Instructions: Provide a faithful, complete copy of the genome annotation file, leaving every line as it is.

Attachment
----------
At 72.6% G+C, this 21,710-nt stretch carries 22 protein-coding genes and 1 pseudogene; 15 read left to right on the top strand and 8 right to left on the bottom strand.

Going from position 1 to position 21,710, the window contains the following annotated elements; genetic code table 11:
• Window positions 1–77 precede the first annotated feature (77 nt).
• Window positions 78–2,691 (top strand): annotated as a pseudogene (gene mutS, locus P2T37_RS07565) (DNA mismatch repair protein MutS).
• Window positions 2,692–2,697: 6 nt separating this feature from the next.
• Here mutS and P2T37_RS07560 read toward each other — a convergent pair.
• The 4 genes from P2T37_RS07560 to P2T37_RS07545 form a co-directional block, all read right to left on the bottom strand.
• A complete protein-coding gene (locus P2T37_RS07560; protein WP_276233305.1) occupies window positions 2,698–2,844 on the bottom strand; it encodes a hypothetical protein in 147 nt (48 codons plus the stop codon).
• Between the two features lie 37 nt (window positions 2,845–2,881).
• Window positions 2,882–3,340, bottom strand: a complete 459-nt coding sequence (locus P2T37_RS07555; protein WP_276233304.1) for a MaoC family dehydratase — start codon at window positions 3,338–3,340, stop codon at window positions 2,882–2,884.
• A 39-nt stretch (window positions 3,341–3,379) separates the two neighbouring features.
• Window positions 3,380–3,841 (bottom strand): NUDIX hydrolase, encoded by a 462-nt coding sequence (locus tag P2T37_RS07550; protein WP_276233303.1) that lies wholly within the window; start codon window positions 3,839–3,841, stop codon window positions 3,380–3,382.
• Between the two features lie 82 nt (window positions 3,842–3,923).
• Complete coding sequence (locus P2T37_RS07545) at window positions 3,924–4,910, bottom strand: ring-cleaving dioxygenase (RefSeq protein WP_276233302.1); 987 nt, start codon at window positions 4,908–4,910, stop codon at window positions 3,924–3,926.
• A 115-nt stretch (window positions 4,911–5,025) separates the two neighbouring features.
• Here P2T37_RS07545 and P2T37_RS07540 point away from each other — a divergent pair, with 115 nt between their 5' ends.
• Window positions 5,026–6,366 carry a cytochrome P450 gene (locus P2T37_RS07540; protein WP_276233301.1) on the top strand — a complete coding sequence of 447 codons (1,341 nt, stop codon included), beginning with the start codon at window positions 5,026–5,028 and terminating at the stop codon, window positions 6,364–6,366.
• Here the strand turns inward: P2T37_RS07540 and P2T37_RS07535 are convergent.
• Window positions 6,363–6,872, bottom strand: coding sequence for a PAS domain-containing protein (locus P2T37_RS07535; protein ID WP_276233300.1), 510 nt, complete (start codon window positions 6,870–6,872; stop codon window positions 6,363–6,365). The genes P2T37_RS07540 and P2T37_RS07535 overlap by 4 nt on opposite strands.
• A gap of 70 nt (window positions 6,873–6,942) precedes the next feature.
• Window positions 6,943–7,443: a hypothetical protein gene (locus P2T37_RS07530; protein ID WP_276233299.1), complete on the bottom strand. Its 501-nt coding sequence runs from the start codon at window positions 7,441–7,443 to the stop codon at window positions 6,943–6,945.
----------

At 72.6% G+C, this 21,710-nt stretch carries 22 protein-coding genes and 1 pseudogene; 15 read left to right on the top strand and 8 right to left on the bottom strand.

Going from position 1 to position 21,710, the window contains the following annotated elements; genetic code table 11:
• Window positions 1–77 precede the first annotated feature (77 nt).
• Window positions 78–2,691 (top strand): annotated as a pseudogene (gene mutS, locus P2T37_RS07565) (DNA mismatch repair protein MutS).
• Window positions 2,692–2,697: 6 nt separating this feature from the next.
• Here mutS and P2T37_RS07560 read toward each other — a convergent pair.
• The 4 genes from P2T37_RS07560 to P2T37_RS07545 form a co-directional block, all read right to left on the bottom strand.
• A complete protein-coding gene (locus P2T37_RS07560; protein WP_276233305.1) occupies window positions 2,698–2,844 on the bottom strand; it encodes a hypothetical protein in 147 nt (48 codons plus the stop codon).
• Between the two features lie 37 nt (window positions 2,845–2,881).
• Window positions 2,882–3,340, bottom strand: a complete 459-nt coding sequence (locus P2T37_RS07555; protein WP_276233304.1) for a MaoC family dehydratase — start codon at window positions 3,338–3,340, stop codon at window positions 2,882–2,884.
• A 39-nt stretch (window positions 3,341–3,379) separates the two neighbouring features.
• Window positions 3,380–3,841 (bottom strand): NUDIX hydrolase, encoded by a 462-nt coding sequence (locus tag P2T37_RS07550; protein WP_276233303.1) that lies wholly within the window; start codon window positions 3,839–3,841, stop codon window positions 3,380–3,382.
• Between the two features lie 82 nt (window positions 3,842–3,923).
• Complete coding sequence (locus P2T37_RS07545) at window positions 3,924–4,910, bottom strand: ring-cleaving dioxygenase (RefSeq protein WP_276233302.1); 987 nt, start codon at window positions 4,908–4,910, stop codon at window positions 3,924–3,926.
• A 115-nt stretch (window positions 4,911–5,025) separates the two neighbouring features.
• Here P2T37_RS07545 and P2T37_RS07540 point away from each other — a divergent pair, with 115 nt between their 5' ends.
• Window positions 5,026–6,366 carry a cytochrome P450 gene (locus P2T37_RS07540; protein WP_276233301.1) on the top strand — a complete coding sequence of 447 codons (1,341 nt, stop codon included), beginning with the start codon at window positions 5,026–5,028 and terminating at the stop codon, window positions 6,364–6,366.
• Here the strand turns inward: P2T37_RS07540 and P2T37_RS07535 are convergent.
• Window positions 6,363–6,872, bottom strand: coding sequence for a PAS domain-containing protein (locus P2T37_RS07535; protein ID WP_276233300.1), 510 nt, complete (start codon window positions 6,870–6,872; stop codon window positions 6,363–6,365). The genes P2T37_RS07540 and P2T37_RS07535 overlap by 4 nt on opposite strands.
• A gap of 70 nt (window positions 6,873–6,942) precedes the next feature.
• Window positions 6,943–7,443: a hypothetical protein gene (locus P2T37_RS07530; protein ID WP_276233299.1), complete on the bottom strand. Its 501-nt coding sequence runs from the start codon at window positions 7,441–7,443 to the stop codon at window positions 6,943–6,945.